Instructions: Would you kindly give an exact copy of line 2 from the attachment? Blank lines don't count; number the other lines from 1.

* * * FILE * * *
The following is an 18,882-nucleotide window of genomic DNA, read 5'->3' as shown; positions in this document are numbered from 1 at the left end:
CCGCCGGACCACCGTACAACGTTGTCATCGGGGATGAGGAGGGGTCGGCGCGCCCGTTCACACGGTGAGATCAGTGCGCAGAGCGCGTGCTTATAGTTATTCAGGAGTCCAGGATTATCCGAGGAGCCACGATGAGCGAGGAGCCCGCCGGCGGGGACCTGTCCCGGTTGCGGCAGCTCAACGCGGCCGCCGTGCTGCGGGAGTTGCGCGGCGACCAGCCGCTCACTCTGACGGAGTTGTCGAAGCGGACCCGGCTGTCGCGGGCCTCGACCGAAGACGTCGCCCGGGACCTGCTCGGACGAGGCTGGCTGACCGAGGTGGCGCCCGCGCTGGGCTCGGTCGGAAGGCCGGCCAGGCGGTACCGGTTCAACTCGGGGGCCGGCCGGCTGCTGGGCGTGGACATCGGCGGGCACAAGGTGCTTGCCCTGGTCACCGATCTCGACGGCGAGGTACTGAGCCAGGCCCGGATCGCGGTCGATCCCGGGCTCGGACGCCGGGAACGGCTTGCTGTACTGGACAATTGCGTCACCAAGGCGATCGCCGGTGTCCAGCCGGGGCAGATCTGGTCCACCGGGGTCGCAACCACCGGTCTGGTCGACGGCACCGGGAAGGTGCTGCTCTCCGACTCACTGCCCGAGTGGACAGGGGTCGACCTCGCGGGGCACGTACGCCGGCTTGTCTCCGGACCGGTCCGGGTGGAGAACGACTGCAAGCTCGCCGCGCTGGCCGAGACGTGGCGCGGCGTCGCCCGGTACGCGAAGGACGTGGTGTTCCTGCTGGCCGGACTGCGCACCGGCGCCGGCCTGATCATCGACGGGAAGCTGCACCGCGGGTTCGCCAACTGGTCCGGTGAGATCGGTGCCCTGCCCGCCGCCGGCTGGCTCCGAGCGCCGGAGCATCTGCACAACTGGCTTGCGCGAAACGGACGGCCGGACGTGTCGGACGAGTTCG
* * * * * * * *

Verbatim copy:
CCGCCGGACCACCGTACAACGTTGTCATCGGGGATGAGGAGGGGTCGGCGCGCCCGTTCACACGGTGAGATCAGTGCGCAGAGCGCGTGCTTATAGTTATTCAGGAGTCCAGGATTATCCGAGGAGCCACGATGAGCGAGGAGCCCGCCGGCGGGGACCTGTCCCGGTTGCGGCAGCTCAACGCGGCCGCCGTGCTGCGGGAGTTGCGCGGCGACCAGCCGCTCACTCTGACGGAGTTGTCGAAGCGGACCCGGCTGTCGCGGGCCTCGACCGAAGACGTCGCCCGGGACCTGCTCGGACGAGGCTGGCTGACCGAGGTGGCGCCCGCGCTGGGCTCGGTCGGAAGGCCGGCCAGGCGGTACCGGTTCAACTCGGGGGCCGGCCGGCTGCTGGGCGTGGACATCGGCGGGCACAAGGTGCTTGCCCTGGTCACCGATCTCGACGGCGAGGTACTGAGCCAGGCCCGGATCGCGGTCGATCCCGGGCTCGGACGCCGGGAACGGCTTGCTGTACTGGACAATTGCGTCACCAAGGCGATCGCCGGTGTCCAGCCGGGGCAGATCTGGTCCACCGGGGTCGCAACCACCGGTCTGGTCGACGGCACCGGGAAGGTGCTGCTCTCCGACTCACTGCCCGAGTGGACAGGGGTCGACCTCGCGGGGCACGTACGCCGGCTTGTCTCCGGACCGGTCCGGGTGGAGAACGACTGCAAGCTCGCCGCGCTGGCCGAGACGTGGCGCGGCGTCGCCCGGTACGCGAAGGACGTGGTGTTCCTGCTGGCCGGACTGCGCACCGGCGCCGGCCTGATCATCGACGGGAAGCTGCACCGCGGGTTCGCCAACTGGTCCGGTGAGATCGGTGCCCTGCCCGCCGCCGGCTGGCTCCGAGCGCCGGAGCATCTGCACAACTGGCTTGCGCGAAACGGACGGCCGGACGTGTCGGACGAGTTCG